Code Review Best Practices Checklist:

  • Keep it friendly and polite
  • Make test cases for all newly introduced or modified code parts.
  • Do syntax errors checker
  • Follow up on the latest coding practices
  • Pay attention to software design patterns
  • Consider legacy code and impacts to legacy features

Keep it friendly and polite

I can not stress this enough.

It is important to be friendly, professional, and polite during the code review process. The bigger the company, professional communication is more important.

It does not matter if you are the person who is reviewing or the one being reviewed. Keep an open mind, accept any and all comments with dignity and grace. Always think of what you can improve and what others might benefit off.

Don't try to be ironic or angry. If some comment is important clearly state it. On the other hand, if something is just your opinion and it does not hold objective improvement state that as well.

Test cases

Execute any available tests for feature which you are reviewing.

Think of manual (quick tests) which can be done. For example, if the feature changes the database connection function, simply try to connect to the database. If your feature is changing the BasicController component for API, just try to execute a couple of different API calls

I was already writing about clean code rules and how to improve the quality of your code. By improving the quality of your code in general your skills will get better both as a code reviewer and as the one being reviewed.

Syntax errors

Different developers use different coding editors. Some companies have policies about this and some don’t.

Therefore, it is expected that some syntax errors might crawl up to a pull request.

What does this means?

Don’t examine pull requests only trough pull request interface (i.e. bitbucket or gitlabs). You can also check out these branches and examine them in your trusted editor.

Coding practices

Most of the companies have some document with coding standards or best practices.

If such document exist, pull request should include comparing the latest code with these best practices.

If there is no such document, here are some quick things to check:

  • consistency in variable names
  • proper comment blocks on new functions
  • separation of concerns
  • code should not contain any sensitive data (i.e. access tokens)
  • your code should not contain any demo data (except inside of the tests, or where this is really needed)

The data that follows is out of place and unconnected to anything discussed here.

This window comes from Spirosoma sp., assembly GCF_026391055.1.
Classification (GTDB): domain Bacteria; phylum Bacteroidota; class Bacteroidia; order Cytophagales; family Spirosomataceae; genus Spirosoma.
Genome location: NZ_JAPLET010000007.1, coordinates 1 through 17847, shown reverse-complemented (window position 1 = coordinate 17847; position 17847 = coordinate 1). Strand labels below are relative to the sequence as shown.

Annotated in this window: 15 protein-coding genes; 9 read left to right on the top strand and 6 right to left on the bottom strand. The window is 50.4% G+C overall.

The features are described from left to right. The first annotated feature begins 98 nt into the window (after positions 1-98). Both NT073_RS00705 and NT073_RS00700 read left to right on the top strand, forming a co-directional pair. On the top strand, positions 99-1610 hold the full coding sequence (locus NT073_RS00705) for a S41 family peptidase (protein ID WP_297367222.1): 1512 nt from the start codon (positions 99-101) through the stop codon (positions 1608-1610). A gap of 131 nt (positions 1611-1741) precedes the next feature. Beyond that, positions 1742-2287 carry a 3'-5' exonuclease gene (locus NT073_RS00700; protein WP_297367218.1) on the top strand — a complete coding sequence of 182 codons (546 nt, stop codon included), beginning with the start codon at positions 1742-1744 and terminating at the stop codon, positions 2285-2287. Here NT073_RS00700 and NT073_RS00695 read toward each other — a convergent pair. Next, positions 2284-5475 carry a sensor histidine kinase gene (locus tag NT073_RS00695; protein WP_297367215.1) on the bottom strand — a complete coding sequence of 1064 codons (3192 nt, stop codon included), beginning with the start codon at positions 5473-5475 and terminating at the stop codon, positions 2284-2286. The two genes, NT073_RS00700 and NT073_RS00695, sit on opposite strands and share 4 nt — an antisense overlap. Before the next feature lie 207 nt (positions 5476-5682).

• code should be clean

Software design patterns

Depending on pull request and type of the change some software design patterns can be applied.

Also, if some design patterns are already inside code architecture they should be applied.

For example, adding a new function in all inherited classes of an abstract class would not make sense. Furthermore, having a strategy pattern in place and not creating a new strategy for some configuration would also be a wrong usage of that design pattern.

Legacy aspects

Your software will always have legacy software.
Meaning, your pull requests will affect this software somehow.
Therefore, you need to handle this. 🙂

I was already writing about clean code rules and how to improve the quality of your code. By improving the quality of your code in general your skills will get better both as a code reviewer and as the one being reviewed.

Summary

The code review is an extremely important part of the whole software development process. Therefore, the whole team must make enough effort to properly plan the time needed for this.

Pull requests differ from case to case, but teams should always be aware of impacts and potential issues.

Mistakes will happen to those who work. Code review is essentially risk management, therefore it should be treated as such.

A good code review will improve the overall quality of the code, but it will also reduce the risk related to a new feature.

Comments (3)

Rutik Wankhade's photo

Thanks for sharing this. ✌ I have experienced this recently. Code reviews really improve the quality of the code and also helps to understand the thinking process of an experienced developer.

Milan Latinovic's photo

You are welcome! :) I really wrote this post from my experience and feelings. I think it code review is such an important topic, but somehow we neglect it. Bdw, how do you choose who will review you? Is it free for anyone or you pick the developer you want to do the review?

Rutik Wankhade's photo

Milan Latinovic I was a part of a Coding Bootcamp. The mentors there used to provide me feedback on my code.